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Springfield DWI and Blood Alcohol Legal Limit

Blood Alcohol Legal Limit

Many people are probably familiar with the phrase ‘blood alcohol’, but what does it really mean, and what are the legal issues pertaining to it? Simply put, blood alcohol is a measure of the amount of alcohol in a person’s system, and therefore the amount of impairment that person is experiencing. Blood alcohol content, commonly referred as BAC, goes up with every alcoholic beverage a person consumes, and it is measured by calculating the weight of ethanol, in grams, per 100 milliliters of blood. For instance, a BAC of .10 would indicate that the individual in question would have one part alcohol per thousand parts blood.


The blood alcohol legal limit is designed to be a separation point between those deemed too intoxicated to operate a motor vehicle and those under the limit. The actual figure is .08, which typically only takes a few alcoholic drinks to achieve. For example, a 140-lb woman would have a BAC of .10 if she had just three alcoholic drinks. BAC does go down over time as the body filters and processes it, but the rate is so slow that it takes up to six hours for someone barely over the legal limit of .08 to become sober. This is one of the main reasons why law enforcement officials take advantage of breathalyzer technology. It allows them to set a numerical limit and gives them proof that a driver is or is not over the limit. Such evidence is nearly impossible to deny in court.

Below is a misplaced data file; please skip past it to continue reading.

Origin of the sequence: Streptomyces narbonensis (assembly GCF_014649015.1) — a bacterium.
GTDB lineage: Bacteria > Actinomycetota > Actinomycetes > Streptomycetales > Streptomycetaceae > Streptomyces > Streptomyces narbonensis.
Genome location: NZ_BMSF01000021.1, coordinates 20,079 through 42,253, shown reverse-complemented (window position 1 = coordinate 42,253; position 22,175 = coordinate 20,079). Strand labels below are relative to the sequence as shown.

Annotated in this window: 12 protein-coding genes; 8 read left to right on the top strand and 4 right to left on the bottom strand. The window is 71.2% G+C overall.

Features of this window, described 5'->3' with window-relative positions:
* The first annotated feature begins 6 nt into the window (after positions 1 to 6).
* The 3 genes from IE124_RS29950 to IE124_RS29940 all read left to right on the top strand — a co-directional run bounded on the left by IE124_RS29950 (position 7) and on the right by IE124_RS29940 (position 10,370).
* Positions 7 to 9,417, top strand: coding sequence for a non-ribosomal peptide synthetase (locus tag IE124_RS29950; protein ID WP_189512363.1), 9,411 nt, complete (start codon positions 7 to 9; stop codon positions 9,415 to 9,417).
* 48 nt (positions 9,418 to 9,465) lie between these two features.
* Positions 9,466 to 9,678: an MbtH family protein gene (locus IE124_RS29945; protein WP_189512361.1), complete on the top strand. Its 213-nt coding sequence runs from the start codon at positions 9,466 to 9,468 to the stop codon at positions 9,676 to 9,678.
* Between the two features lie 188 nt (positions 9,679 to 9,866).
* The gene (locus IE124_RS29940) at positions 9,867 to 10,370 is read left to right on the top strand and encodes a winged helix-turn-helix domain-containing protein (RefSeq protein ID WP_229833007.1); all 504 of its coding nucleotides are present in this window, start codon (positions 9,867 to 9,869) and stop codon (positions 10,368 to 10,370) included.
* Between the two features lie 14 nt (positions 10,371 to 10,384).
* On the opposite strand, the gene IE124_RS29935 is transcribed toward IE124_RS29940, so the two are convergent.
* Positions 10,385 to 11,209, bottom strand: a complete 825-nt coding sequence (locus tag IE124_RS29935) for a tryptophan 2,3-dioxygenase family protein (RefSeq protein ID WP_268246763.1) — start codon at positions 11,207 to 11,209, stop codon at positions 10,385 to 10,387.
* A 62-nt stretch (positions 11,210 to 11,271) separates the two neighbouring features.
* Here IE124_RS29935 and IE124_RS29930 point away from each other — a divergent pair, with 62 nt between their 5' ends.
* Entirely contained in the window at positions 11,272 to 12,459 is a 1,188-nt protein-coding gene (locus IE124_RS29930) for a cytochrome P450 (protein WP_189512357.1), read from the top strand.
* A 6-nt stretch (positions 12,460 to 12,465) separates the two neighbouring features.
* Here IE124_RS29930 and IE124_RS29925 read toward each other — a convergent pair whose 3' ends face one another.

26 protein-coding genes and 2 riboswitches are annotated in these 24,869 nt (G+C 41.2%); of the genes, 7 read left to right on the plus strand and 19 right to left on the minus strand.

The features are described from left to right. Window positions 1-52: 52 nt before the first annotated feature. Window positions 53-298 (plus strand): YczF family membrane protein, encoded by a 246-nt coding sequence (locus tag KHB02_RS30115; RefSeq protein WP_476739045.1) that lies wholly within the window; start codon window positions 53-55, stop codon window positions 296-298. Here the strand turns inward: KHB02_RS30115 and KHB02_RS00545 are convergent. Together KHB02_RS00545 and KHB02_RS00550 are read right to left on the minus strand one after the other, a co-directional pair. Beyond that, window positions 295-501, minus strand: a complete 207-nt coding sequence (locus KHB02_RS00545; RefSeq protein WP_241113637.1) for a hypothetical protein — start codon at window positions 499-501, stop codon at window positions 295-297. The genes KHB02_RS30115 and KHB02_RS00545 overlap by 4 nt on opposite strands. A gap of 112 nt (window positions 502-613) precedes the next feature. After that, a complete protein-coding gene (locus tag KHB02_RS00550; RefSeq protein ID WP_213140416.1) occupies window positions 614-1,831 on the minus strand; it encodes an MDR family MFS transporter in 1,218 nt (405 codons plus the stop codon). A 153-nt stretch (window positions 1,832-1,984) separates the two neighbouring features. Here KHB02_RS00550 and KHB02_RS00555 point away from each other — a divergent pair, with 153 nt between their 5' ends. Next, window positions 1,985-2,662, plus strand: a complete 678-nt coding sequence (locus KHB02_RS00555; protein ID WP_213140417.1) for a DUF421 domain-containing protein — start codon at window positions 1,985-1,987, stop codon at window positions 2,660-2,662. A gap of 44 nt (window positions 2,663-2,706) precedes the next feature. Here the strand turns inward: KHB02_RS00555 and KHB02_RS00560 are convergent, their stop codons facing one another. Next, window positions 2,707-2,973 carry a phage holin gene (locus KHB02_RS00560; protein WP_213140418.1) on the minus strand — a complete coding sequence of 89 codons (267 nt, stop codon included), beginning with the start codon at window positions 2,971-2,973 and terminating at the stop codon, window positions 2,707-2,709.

First, it should be noted that the legal BAC limit only applies to drivers operating a motor vehicle. It is perfectly legal for passengers to exceed the limit, but the driver must remain sober. If a driver is caught over the legal limit and is found guilty of driving while intoxicated (DWI) in court, which is the common outcome thanks to breathalyzers, there are several potential consequences. Depending on the severity of the offense, DUI/DWI could include up to six months of jail time and fines from $500 to $1000. Someone convicted of DUI/DWI can also expect to have their driver’s license suspended for a significant period of time and up to three years for repeat offenders.